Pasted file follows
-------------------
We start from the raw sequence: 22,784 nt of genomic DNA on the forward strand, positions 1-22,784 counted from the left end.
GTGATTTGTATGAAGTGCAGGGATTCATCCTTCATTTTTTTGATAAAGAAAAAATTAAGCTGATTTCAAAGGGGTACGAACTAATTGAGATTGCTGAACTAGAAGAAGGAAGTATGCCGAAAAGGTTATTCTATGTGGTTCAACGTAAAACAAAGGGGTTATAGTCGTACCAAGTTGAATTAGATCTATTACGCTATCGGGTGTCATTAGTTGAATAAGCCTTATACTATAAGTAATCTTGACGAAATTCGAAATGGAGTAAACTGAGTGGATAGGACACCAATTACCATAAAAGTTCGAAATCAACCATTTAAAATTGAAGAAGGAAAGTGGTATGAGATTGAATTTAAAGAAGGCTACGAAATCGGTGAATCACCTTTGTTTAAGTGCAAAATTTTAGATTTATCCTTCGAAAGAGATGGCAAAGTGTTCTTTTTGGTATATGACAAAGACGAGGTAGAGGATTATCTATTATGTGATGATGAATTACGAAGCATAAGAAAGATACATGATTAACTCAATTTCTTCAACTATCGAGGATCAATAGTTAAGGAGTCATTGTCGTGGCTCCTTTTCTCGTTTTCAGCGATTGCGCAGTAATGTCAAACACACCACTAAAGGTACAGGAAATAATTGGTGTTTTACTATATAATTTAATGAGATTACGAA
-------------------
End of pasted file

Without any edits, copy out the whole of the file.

We start from the raw sequence: 22,784 nt of genomic DNA on the forward strand, positions 1-22,784 counted from the left end.
GTGATTTGTATGAAGTGCAGGGATTCATCCTTCATTTTTTTGATAAAGAAAAAATTAAGCTGATTTCAAAGGGGTACGAACTAATTGAGATTGCTGAACTAGAAGAAGGAAGTATGCCGAAAAGGTTATTCTATGTGGTTCAACGTAAAACAAAGGGGTTATAGTCGTACCAAGTTGAATTAGATCTATTACGCTATCGGGTGTCATTAGTTGAATAAGCCTTATACTATAAGTAATCTTGACGAAATTCGAAATGGAGTAAACTGAGTGGATAGGACACCAATTACCATAAAAGTTCGAAATCAACCATTTAAAATTGAAGAAGGAAAGTGGTATGAGATTGAATTTAAAGAAGGCTACGAAATCGGTGAATCACCTTTGTTTAAGTGCAAAATTTTAGATTTATCCTTCGAAAGAGATGGCAAAGTGTTCTTTTTGGTATATGACAAAGACGAGGTAGAGGATTATCTATTATGTGATGATGAATTACGAAGCATAAGAAAGATACATGATTAACTCAATTTCTTCAACTATCGAGGATCAATAGTTAAGGAGTCATTGTCGTGGCTCCTTTTCTCGTTTTCAGCGATTGCGCAGTAATGTCAAACACACCACTAAAGGTACAGGAAATAATTGGTGTTTTACTATATAATTTAATGAGATTACGAA